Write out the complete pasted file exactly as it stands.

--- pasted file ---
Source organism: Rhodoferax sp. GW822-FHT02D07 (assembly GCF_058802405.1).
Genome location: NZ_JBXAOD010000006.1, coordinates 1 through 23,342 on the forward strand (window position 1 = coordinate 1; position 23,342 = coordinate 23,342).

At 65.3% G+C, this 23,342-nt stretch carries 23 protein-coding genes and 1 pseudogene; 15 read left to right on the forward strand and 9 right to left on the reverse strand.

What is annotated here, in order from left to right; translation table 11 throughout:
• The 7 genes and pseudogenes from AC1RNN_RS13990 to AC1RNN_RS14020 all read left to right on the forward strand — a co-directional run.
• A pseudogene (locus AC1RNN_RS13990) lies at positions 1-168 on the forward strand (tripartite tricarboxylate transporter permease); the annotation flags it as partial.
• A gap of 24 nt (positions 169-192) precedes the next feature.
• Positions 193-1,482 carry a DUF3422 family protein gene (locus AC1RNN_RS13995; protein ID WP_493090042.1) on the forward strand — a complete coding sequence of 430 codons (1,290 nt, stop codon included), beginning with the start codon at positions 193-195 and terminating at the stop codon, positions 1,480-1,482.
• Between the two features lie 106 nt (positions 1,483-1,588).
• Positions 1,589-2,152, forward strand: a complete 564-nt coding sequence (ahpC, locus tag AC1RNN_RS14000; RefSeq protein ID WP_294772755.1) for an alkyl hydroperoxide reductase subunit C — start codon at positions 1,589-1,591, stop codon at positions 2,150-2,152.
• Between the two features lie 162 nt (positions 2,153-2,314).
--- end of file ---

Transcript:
Source organism: Rhodoferax sp. GW822-FHT02D07 (assembly GCF_058802405.1).
Genome location: NZ_JBXAOD010000006.1, coordinates 1 through 23,342 on the forward strand (window position 1 = coordinate 1; position 23,342 = coordinate 23,342).

At 65.3% G+C, this 23,342-nt stretch carries 23 protein-coding genes and 1 pseudogene; 15 read left to right on the forward strand and 9 right to left on the reverse strand.

What is annotated here, in order from left to right; translation table 11 throughout:
• The 7 genes and pseudogenes from AC1RNN_RS13990 to AC1RNN_RS14020 all read left to right on the forward strand — a co-directional run.
• A pseudogene (locus AC1RNN_RS13990) lies at positions 1-168 on the forward strand (tripartite tricarboxylate transporter permease); the annotation flags it as partial.
• A gap of 24 nt (positions 169-192) precedes the next feature.
• Positions 193-1,482 carry a DUF3422 family protein gene (locus AC1RNN_RS13995; protein ID WP_493090042.1) on the forward strand — a complete coding sequence of 430 codons (1,290 nt, stop codon included), beginning with the start codon at positions 193-195 and terminating at the stop codon, positions 1,480-1,482.
• Between the two features lie 106 nt (positions 1,483-1,588).
• Positions 1,589-2,152, forward strand: a complete 564-nt coding sequence (ahpC, locus tag AC1RNN_RS14000; RefSeq protein ID WP_294772755.1) for an alkyl hydroperoxide reductase subunit C — start codon at positions 1,589-1,591, stop codon at positions 2,150-2,152.
• Between the two features lie 162 nt (positions 2,153-2,314).